Thus, the truth goes even further than the points to which Lincoln admitted in his debate with Stephen A. Douglas (September 18, 1958 in Charleston) -- that he didn't believe in political equality for whites and blacks, that he didn't believe black people should be allowed to vote or hold public office, and that he didn't believe it should be legal for whites and blacks to marry. The truth goes further still. Lincoln didn't even believe that black people should be permitted to exist in North America. They should not be asked whether they would like free transportation to Africa; instead, they should be seized and deported to Africa, and the intent of this action should be to produce an all-white country. Documents show that this was Lincoln's opinion consistently until his death.

            There were some genuine Abolitionists in Lincoln's era, such as Wendell Phillips and Ralph Waldo Emerson. What was their political relationships to Lincoln? They considered Lincoln to be an archconservative, and Lincoln considered all of them to be radical crackpots.

            Consider the title of the first chapter: "The Most Famous Act In U.S. History Never Happened." A student of history is likely to reply that Lincoln, known as the Great Emancipator, didn't literally free the slaves, since it was the 13th Amendment that accomplished that ... but Lincoln did whatever he could to facilitate freeing the slaves. That's the point -- Lerone Bennett argues that Lincoln didn't do what he could; instead, he did several things to impede the abolition of slavery.

Reviewed by Mike Lepore for
crimsonbird.com

            The Abraham Lincoln described in songs and poetry never existed. And yet, Bennett says his own mission isn't to disrupt the cozy comfort many people feel with the image he calls the "secular saint." Indeed, Bennett knows that our loss of the myth will, unfortunately, have to be "painful." His mission, instead, is to disclose truth for its own sake. A free society cannot be based on propagation of intentionally fabricated lies. If we would be free, we don't have a choice but to have a dialogue that hasn't yet begun.

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Forced into Glory : Abraham Lincoln's White Dream , by Lerone Bennett, Jr.

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Quotations from the Book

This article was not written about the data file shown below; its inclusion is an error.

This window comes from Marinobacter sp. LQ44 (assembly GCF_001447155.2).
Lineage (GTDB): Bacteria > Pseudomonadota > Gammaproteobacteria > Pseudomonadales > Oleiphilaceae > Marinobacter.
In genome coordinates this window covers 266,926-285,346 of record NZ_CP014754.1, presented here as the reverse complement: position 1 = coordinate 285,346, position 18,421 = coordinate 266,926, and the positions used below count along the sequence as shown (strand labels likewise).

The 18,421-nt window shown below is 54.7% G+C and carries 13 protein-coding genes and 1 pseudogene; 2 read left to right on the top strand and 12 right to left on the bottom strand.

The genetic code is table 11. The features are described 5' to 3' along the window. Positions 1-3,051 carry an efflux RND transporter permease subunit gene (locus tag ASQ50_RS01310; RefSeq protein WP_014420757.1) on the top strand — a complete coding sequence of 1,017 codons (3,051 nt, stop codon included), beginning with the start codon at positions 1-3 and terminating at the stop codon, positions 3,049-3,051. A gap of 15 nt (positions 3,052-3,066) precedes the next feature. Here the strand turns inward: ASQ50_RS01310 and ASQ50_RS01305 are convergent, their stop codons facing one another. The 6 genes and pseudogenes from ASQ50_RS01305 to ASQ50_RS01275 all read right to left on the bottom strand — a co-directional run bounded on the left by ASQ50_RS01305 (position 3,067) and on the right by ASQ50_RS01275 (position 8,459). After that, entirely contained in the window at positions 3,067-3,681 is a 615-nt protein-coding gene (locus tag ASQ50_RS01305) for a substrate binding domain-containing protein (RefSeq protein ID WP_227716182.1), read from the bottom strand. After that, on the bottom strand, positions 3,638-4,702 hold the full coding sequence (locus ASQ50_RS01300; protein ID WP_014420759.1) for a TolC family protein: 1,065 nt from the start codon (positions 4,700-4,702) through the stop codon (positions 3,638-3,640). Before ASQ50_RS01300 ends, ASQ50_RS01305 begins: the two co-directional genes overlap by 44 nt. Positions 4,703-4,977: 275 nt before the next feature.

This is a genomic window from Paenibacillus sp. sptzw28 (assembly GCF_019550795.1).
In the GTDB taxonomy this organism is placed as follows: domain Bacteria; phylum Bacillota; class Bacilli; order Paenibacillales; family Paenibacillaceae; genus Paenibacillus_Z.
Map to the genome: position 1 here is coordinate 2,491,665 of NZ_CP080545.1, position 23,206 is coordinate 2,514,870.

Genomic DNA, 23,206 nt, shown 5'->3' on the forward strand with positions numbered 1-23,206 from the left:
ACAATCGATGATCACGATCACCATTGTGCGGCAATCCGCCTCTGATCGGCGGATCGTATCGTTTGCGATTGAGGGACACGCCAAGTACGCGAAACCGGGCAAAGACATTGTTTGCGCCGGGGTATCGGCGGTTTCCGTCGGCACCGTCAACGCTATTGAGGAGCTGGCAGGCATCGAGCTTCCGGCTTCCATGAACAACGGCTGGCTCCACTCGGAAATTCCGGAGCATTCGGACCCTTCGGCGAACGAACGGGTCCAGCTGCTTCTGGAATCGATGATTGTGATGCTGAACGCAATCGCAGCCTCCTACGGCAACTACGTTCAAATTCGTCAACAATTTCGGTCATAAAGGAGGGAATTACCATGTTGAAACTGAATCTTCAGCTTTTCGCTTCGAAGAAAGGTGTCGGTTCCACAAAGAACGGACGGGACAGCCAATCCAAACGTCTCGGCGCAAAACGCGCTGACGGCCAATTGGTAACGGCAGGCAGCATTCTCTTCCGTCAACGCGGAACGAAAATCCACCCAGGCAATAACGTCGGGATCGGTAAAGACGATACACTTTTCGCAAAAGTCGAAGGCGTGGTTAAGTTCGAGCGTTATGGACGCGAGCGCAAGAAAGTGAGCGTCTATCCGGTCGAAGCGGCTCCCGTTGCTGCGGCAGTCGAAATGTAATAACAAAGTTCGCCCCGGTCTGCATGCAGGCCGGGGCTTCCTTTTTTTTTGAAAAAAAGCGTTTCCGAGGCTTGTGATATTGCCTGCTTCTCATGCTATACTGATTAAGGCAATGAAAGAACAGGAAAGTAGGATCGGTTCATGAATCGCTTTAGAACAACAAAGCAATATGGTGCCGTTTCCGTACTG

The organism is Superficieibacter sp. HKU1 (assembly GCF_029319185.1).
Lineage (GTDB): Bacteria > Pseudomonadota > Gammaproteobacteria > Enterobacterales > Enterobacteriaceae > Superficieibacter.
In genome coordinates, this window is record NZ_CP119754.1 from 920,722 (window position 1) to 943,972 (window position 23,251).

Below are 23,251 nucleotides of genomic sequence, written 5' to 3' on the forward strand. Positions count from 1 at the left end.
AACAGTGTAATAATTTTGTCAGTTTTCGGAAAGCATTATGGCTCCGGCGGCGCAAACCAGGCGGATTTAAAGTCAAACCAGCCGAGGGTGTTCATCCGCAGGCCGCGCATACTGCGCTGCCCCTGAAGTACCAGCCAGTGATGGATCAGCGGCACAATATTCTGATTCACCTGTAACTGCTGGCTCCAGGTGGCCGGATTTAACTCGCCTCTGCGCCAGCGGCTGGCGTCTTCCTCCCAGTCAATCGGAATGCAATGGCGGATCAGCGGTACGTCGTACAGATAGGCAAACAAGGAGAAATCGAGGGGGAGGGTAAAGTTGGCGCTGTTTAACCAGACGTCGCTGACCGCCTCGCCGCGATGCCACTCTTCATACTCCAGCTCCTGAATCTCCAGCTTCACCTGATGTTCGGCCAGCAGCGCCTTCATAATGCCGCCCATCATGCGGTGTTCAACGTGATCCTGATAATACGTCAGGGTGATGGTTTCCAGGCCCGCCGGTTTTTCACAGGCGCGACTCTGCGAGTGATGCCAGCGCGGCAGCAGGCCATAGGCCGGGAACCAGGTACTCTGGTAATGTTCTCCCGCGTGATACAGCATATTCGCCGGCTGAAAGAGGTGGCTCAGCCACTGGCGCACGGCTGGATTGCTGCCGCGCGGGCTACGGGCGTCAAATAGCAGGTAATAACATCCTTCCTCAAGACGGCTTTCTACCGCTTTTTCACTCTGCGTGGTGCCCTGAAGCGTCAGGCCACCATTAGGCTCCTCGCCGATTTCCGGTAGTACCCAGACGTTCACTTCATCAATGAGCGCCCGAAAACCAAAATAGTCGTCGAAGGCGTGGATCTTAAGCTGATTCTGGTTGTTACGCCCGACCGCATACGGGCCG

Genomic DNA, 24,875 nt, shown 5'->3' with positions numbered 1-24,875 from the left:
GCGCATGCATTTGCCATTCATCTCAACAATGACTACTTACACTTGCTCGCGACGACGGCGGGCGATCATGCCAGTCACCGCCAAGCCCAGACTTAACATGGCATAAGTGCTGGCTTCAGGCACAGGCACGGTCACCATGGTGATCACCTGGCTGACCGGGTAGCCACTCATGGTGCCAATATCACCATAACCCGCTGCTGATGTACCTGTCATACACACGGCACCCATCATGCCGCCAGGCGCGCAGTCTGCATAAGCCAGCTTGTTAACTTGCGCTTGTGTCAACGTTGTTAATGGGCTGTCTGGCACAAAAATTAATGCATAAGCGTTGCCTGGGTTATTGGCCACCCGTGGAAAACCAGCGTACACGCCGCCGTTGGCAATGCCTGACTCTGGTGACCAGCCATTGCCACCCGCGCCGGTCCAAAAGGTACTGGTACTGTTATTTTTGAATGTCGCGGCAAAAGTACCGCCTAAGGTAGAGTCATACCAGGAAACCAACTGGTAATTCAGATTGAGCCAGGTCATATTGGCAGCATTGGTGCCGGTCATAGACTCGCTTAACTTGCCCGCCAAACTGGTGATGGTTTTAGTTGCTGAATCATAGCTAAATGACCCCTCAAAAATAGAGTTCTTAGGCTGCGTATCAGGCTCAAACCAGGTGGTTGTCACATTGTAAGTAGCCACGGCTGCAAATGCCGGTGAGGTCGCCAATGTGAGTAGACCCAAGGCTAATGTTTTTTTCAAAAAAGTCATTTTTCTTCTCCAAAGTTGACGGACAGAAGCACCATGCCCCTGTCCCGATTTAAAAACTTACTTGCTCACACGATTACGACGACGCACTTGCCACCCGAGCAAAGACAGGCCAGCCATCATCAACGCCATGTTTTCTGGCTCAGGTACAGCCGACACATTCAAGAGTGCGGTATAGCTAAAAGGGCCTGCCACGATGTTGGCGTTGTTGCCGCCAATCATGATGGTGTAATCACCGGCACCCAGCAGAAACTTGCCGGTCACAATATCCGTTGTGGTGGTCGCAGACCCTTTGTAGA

"The mythology of 'the great emancipator' has become a part of the mental landscape of America. Generations of schoolchildren have memorized its cadences. Poets, politicians, and long-suffering Blacks have wept over its imagery and drama. No other American story is so enduring. No other American story is so comforting. No other American story is so false."


"The most famous act in American political history never happened. Sandburg wrote tens of thousands of words about it. Lindsay wrote a poem about it. Copland wrote a musical portrait about it. King had a dream about it. But the awkward fact is that Abraham Lincoln didn't do it."


"It is in the precise sense scandalous that Americans, Black and White, are so totally misinformed on this subject. Professors, museum curators, media prophets say almost without exception that slavery in America was ended by a presidential edict."


"A growing body of evidence suggests that the Emancipation Proclamation was a ploy designed not to emancipate the slaves but to keep as many slaves as possible in slavery until Lincoln could mobilize support for his conservative plan to free Blacks gradually and to ship them out of the country. What Lincoln was trying to do, then, from our standpoint, was to outmaneuver the real emancipators and to contain the emancipation tide, which had reached such a dangerous intensity that it threatened his ability to govern and to run the war machinery. This is no mere theory; there is indisputable evidence on this point in documents and in the testimony of reliable witnesses, including Lincoln himself. The most telling testimony comes not from twentieth-century critics but from cronies and confidants who visited the White House and heard the words from Lincoln's mouth."


"What was Lincoln's real plan? It was the only emancipation plan he ever had: gradual emancipation, the slower the better, with compensation to slaveowners and the deportation of the emancipated."